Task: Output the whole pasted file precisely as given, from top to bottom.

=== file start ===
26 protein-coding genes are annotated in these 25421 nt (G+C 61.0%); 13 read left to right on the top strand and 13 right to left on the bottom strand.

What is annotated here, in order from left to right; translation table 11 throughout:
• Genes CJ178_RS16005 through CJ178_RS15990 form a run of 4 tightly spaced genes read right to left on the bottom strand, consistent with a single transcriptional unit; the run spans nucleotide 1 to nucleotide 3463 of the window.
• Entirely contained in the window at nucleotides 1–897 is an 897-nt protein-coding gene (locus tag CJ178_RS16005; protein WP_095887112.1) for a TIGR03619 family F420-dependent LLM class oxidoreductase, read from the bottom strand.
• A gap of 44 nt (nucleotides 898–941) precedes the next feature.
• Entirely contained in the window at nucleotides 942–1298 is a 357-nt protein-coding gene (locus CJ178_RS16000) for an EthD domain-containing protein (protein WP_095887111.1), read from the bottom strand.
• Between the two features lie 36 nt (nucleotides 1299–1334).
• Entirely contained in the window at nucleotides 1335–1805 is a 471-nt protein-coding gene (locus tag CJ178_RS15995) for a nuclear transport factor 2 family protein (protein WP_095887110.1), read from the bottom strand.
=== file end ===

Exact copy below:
26 protein-coding genes are annotated in these 25421 nt (G+C 61.0%); 13 read left to right on the top strand and 13 right to left on the bottom strand.

What is annotated here, in order from left to right; translation table 11 throughout:
• Genes CJ178_RS16005 through CJ178_RS15990 form a run of 4 tightly spaced genes read right to left on the bottom strand, consistent with a single transcriptional unit; the run spans nucleotide 1 to nucleotide 3463 of the window.
• Entirely contained in the window at nucleotides 1–897 is an 897-nt protein-coding gene (locus tag CJ178_RS16005; protein WP_095887112.1) for a TIGR03619 family F420-dependent LLM class oxidoreductase, read from the bottom strand.
• A gap of 44 nt (nucleotides 898–941) precedes the next feature.
• Entirely contained in the window at nucleotides 942–1298 is a 357-nt protein-coding gene (locus CJ178_RS16000) for an EthD domain-containing protein (protein WP_095887111.1), read from the bottom strand.
• Between the two features lie 36 nt (nucleotides 1299–1334).
• Entirely contained in the window at nucleotides 1335–1805 is a 471-nt protein-coding gene (locus tag CJ178_RS15995) for a nuclear transport factor 2 family protein (protein WP_095887110.1), read from the bottom strand.